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Mastering Variable Declarations in Pine Script

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Variables in Pine Script play a pivotal role in data manipulation and storage. Their declaration is an essential first step in leveraging Pine Script’s capabilities, requiring a specific syntax and understanding.

The Syntax of Declaring Variables

Variable declaration in Pine Script adheres to a distinct structure:

[<declaration_mode>] [<type>] <identifier> = <expression> | <structure>


<tuple_declaration> = <function_call> | <structure>

Components Explained

  • | signifies an “or” choice.
  • [ ] denotes optional elements.
  • <declaration_mode> can include var, varip, or none.
  • <type> is optional, with Pine Script often inferring it.
  • <identifier> refers to the variable’s name.
  • <expression> could be a literal, variable, another expression, or function call.
  • <structure> encompasses if, for, while, or switch structures.
  • <tuple_declaration> involves declaring multiple variables simultaneously, e.g., [x, y, z].


// Sample Pine Script code

// Set script properties
indicator("Custom Indicator", shorttitle="CI")

// Color for bullish conditions
BULLISH_COLOR = color.aqua

// Initialize a counter
counterIndex = 0

// User input for a length parameter
movingAverageLength = input(14, "Moving Average Length")

// Assign a float value to a variable
numValue = 9.7

// Round the closing price to the nearest tick
roundedClosePrice = math.round_to_mintick(close)

// Calculate a simple moving average
simpleMA = ta.sma(close, movingAverageLength)

// Declare a variable with an initial 'na' value, to be set later
var highestVolume = float(na)

// Store the opening price of the first bar
var openingPrice = open

// Declare a variable with variable declaration mode 'varip'
varip bool isCloseHigher = na

// Extract values from the MACD indicator
[macdValue, signalValue, histogram] = ta.macd(close, 10, 22, 7)

// Determine the color for plotting based on the closing price
plottingColor =  close > open ? color.green : color.purple

plot(series = macdValue  ,color = plottingColor )
Variable Declarations

Distinguishing Declarations from Reassignments

Recognizing the difference between a variable’s initial declaration (using =) and subsequent reassignment (using :=) is key. Reassignment changes the value of an already declared variable.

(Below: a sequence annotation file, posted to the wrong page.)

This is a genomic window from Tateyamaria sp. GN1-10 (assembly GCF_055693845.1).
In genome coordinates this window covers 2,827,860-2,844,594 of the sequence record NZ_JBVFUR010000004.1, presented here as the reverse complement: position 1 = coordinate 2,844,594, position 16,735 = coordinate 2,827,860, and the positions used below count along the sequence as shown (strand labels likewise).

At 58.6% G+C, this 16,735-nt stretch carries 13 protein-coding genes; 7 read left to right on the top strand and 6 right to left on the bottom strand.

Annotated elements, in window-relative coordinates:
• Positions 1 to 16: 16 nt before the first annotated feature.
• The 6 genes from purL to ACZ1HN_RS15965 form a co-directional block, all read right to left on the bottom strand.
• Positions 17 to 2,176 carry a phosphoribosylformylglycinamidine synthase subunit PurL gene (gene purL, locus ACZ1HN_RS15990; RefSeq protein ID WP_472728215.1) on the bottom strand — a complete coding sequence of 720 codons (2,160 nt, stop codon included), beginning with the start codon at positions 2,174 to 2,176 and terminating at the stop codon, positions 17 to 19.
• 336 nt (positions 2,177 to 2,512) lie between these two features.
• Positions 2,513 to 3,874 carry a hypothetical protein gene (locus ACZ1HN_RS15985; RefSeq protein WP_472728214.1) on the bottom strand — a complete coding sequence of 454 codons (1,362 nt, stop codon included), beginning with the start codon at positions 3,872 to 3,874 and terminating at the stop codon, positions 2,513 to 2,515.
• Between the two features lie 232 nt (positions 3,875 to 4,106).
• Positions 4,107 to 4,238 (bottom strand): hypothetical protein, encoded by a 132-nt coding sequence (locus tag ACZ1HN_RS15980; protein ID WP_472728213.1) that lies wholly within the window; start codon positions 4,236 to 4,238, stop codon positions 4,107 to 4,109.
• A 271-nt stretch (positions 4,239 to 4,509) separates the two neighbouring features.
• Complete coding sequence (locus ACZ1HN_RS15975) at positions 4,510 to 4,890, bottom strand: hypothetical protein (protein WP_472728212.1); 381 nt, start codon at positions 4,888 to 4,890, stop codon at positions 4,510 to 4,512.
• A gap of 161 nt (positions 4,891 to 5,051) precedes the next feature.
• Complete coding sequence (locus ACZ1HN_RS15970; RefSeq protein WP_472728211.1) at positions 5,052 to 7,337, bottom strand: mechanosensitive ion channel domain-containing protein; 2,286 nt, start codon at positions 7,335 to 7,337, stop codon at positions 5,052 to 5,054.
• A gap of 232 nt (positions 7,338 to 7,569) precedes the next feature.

Formal Syntax

The comprehensive syntax for variable declaration in Pine Script is:

[<declaration_mode>] [<type>] <identifier> = <expression> | <structure>
<tuple_declaration> = <function_call> | <structure>

var | varip

int | float | bool | color | string | line | linefill | label | box | table | array<type> | matrix<type> | UDF

Initialization with na

Type is usually inferred at compile time in Pine Script, making explicit type declaration a matter of coding style rather than necessity.


errorLine = na // leads to a compile-time error
num errorMargin = na // valid declaration
toleranceLevel = num(na) // also valid

The first line results in an error because of the ambiguous type of na. The other two lines correctly declare variables with explicit and inferred types.

Tuple Declarations

When dealing with functions or structures that return multiple values, tuple declarations come into play, allowing for the simultaneous declaration of several variables.


[smaValue, upperLimit, lowerLimit] = ta.sma(close, 10)

Here, ta.sma() is a hypothetical function that returns three values, assigned using a tuple declaration.

Key Takeaways

  • Variable declarations in Pine Script must adhere to a specific syntax, with options for declaration modes and types.
  • Distinguishing between declaration and reassignment is essential.
  • Pine Script performs type inference, but explicit typing can offer more clarity.
  • Tuple declarations are used for assigning multiple values from a function or structure.


Understanding variable declarations is foundational in Pine Script programming. This overview provides the necessary knowledge to begin effectively scripting, laying the groundwork for more advanced Pine Script functionalities.

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